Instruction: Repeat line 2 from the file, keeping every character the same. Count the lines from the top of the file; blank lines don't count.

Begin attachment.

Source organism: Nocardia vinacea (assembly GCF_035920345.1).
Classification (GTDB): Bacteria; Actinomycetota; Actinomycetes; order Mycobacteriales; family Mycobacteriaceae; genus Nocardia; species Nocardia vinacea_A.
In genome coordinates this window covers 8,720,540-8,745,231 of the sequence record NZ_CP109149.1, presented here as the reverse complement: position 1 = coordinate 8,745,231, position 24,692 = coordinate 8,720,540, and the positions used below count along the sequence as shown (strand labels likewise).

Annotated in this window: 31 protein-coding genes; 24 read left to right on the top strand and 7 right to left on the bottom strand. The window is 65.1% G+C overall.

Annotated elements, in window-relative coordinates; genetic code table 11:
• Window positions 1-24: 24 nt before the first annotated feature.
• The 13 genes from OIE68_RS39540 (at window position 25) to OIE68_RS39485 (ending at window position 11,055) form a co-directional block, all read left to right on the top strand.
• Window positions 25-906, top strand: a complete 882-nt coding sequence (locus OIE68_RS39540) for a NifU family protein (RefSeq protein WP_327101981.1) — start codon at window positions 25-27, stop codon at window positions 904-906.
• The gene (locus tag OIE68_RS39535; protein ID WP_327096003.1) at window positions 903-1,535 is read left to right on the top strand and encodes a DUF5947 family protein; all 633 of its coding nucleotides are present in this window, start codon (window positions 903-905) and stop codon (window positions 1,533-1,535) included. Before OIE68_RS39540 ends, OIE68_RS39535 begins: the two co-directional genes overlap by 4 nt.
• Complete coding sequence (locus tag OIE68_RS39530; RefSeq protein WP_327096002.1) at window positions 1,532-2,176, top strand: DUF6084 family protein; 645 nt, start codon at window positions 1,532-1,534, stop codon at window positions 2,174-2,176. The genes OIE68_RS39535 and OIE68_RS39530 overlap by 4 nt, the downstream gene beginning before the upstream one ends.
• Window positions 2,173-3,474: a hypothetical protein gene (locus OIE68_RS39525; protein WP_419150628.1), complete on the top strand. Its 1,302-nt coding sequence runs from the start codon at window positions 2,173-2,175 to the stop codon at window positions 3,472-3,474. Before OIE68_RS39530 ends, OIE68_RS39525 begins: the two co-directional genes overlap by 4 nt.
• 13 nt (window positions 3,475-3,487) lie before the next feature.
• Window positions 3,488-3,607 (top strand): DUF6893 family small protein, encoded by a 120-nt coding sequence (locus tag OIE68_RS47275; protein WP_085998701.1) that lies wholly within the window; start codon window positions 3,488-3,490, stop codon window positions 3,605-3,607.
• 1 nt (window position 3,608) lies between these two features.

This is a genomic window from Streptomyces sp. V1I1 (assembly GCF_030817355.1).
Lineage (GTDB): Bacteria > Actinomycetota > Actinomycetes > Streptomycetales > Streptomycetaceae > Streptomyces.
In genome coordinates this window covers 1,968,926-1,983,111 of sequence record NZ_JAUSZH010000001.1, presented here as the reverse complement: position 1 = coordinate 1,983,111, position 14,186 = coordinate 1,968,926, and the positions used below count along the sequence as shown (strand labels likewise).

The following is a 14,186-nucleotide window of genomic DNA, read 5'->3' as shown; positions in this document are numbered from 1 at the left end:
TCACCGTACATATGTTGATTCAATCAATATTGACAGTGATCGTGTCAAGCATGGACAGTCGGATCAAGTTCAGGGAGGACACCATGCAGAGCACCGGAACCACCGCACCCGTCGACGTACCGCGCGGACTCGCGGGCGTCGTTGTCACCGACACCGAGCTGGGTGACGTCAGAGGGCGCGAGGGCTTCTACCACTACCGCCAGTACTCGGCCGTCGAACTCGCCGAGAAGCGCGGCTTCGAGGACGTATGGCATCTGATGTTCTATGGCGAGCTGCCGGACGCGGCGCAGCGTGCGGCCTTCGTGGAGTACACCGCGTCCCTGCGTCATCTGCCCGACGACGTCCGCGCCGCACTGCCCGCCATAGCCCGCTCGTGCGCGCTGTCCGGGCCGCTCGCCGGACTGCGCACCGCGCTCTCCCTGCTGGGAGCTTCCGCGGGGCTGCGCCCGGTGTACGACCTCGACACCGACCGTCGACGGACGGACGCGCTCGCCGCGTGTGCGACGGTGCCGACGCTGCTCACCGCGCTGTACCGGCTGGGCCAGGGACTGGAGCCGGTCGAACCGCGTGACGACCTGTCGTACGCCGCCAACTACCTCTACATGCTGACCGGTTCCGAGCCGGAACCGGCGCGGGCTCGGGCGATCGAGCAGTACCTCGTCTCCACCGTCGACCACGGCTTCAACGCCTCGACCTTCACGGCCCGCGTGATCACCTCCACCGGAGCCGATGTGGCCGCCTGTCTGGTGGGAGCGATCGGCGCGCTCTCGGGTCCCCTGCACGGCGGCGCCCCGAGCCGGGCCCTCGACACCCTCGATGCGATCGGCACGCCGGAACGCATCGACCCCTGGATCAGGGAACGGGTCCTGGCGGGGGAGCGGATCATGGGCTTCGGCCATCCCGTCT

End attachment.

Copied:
Classification (GTDB): Bacteria; Actinomycetota; Actinomycetes; order Mycobacteriales; family Mycobacteriaceae; genus Nocardia; species Nocardia vinacea_A.